Overland trail in Oregon with views of Mount Hood in the backdrop

Responsible Overlanding

There is something so amazing about journeying into the outdoors, off into the great unknown. For us overlanders, being somewhere unfamiliar and uncharted is what we live for. Maybe were drawn by the thrill of riding on trails, or maybe we just love being in nature, but out on the trail is somewhere everything feels right.

As overlanders we have a responsibility to help preserve the trails we ride on and nature that we venture to. There is nothing wrong with off-roading to spend time in your favorite places, but it is important to always responsibly prepare and practice caution as to preserve the land. Please read this article and make sure you practice responsible overlanding.

Stay on the Trails

Mud covered off road Jeep on high mountain roads

Off-road trails are there for a reason, they are the path to the outdoors. They are the road from point A to point B and staying on them is of the upmost importance. A trail is created when people drive on a specific patch of land long enough. Eventually others followed and it became an established trail. Some trails where formed recently for emergency vehicles or recreational enthusiasts and some were created as far back as the 1800s from horse and wagon in pioneer times.

Once as someone drives their car onto a patch of land a mark is left on the environment and a path for others to follow. However, these go off into habitats and affect the organisms that live there as well as the environment. Damaging the land with your rig takes away from the natural beauty. It will also cause the area to potential be closed to OHV use—no good.

I don’t know about you all, but I overland to get away from signs of the modern world—to decompress. As much as it may be a thrill to plow over bushes, trees, or meadows please be mindful of how you affect the land you enjoy so much. If you do not preserve it how do you expect it to be preserved at all. 

Respect Wildlife

The outdoors are yours to enjoy, but that does not mean that it isn’t another animal's home. It does not mean that if you do not respect the wildlife that the beauty and the tranquility of the sites you enjoy cannot disappear. Nature is beautiful because it is alive, and as much as you should have lands to explore and enjoy, you have a responsibility to respect that land and to not damage it.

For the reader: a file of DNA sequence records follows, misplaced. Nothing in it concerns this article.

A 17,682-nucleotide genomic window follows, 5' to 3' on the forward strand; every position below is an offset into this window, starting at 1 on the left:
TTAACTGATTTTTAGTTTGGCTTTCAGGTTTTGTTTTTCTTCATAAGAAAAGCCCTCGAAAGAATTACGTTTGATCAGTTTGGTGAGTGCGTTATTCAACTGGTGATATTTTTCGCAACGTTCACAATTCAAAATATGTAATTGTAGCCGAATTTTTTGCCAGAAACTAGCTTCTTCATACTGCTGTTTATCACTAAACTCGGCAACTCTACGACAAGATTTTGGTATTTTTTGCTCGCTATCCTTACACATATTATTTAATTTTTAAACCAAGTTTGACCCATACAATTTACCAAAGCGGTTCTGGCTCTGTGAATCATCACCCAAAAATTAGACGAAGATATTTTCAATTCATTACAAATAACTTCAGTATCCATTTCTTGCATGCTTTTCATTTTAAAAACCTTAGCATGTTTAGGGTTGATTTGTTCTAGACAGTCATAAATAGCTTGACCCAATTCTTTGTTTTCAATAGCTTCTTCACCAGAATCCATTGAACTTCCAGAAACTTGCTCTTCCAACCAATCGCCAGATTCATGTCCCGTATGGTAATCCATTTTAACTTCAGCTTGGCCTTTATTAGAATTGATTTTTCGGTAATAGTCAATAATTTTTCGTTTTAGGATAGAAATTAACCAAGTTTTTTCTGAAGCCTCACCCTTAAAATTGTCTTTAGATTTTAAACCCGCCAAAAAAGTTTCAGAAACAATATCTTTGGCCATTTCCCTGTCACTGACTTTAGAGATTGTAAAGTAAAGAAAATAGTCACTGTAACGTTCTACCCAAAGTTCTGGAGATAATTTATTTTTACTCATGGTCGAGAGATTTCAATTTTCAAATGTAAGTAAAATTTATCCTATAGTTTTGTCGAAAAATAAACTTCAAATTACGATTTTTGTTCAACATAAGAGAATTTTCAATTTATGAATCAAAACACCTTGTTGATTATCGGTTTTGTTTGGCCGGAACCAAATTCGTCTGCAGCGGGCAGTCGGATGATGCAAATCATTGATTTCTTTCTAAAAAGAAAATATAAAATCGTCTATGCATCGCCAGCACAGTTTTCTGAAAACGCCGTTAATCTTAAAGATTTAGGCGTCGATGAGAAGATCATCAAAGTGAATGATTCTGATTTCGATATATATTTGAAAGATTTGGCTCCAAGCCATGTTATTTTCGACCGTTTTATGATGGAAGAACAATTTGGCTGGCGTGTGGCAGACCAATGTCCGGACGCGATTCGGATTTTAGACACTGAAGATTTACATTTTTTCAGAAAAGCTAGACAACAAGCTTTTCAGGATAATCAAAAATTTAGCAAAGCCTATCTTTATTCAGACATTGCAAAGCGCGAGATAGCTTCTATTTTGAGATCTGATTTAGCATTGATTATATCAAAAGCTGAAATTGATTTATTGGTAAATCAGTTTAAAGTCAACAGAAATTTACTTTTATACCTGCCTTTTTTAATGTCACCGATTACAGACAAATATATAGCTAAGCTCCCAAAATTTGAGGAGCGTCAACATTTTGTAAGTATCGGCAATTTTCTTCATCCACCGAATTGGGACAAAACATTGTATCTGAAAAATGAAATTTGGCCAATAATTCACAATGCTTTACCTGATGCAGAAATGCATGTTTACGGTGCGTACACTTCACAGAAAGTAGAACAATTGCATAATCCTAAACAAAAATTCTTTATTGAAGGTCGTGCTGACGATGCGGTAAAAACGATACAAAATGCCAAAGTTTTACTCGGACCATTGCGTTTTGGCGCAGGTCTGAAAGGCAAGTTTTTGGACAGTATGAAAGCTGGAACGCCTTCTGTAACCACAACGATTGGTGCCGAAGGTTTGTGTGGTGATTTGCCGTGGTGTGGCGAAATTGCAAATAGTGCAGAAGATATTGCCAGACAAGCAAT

Take care of the wildlife. Make sure you do not destroy the natural systems that you travel through. Be responsible and protect the creatures that live outdoors. If you love the outdoors it is your duty. 

Drive Cautiously

While driving out on the trails, drive cautiously! It is important to not cause unnecessary damage to the trails and environment, but you also do not want to hurt any other outdoor enthusiasts that you may encounter. A trail could have any number of off-roaders, mountain bikers, or hikers on it at any given time. You should be ready to stop if necessary and let someone pass as to avoid a collision.

This takes more than just driving slow, but also paying attention. Watch where you are going and keep your eye down the trail as far as you can see—that way, there are no surprises. What someone if climbs out of the bushes or jumps across the trail with their bike? What if someone else is not paying attention while driving and comes around a blind curve too fast? Be ready for the unexpected, because you, your rig, or someone else could end up seriously hurt. 

Minimize Your Impact

While exploring and adventuring on the trails you should always strive to minimize your impact. When driving on trails you erode the terrain. Tearing across trails aggressively or unnecessarily spinning out going over obstacles are not only amateur but also detrimental to the trail systems and the environment.

As people go over trails aggressively, they create larger ruts in the trail and make it harder for others to travel on that road. Some may not care or want to limit trials to only the most capable vehicles, but you are increasing the chances that someone gets stuck or hurt, or damages the land that you enjoy. This not only causes problems for off-roaders on the trail but increases the chance of the trail being shut down. Do your part to minimize your impact. 

Leave No Trace

Empty desert camping.

The most basic tenet for any outdoor enthusiast and the most important. It is something everyone needs to take responsibility for. LEAVE NO TRACE.

When you take a trip to the outdoors and cook, drink, or camp make sure that everything you used, any piece of garbage, recycling, or trace of campfire is completely cleaned up before you depart and that the land is left better than before you got there. It is shocking to see people go outdoors and enjoy their time out there but do not take responsibility for their garbage. Why would you want to ruin the land for future use by yourself or others? Clean up after yourself!

I am going to add another piece to this tenet: if you see garbage or leftover human traces, clean it up and leave it better than when you got there. Even if you have cleaned up after yourself and made sure your own impact is limited, not everyone is taking responsibility for their garbage. You can work to keep public land preserved and open for use, even if others do not. Plus, with a large vehicle you can bring out more garbage than a backpacker or biker. Pack out more than you pack in.

Keep the outdoors special, keep the experience pure. Make sure to respect the land and always leave the place better than you found it.


To learn more about Pioneer Overland and what we are about, check out our About Us page.

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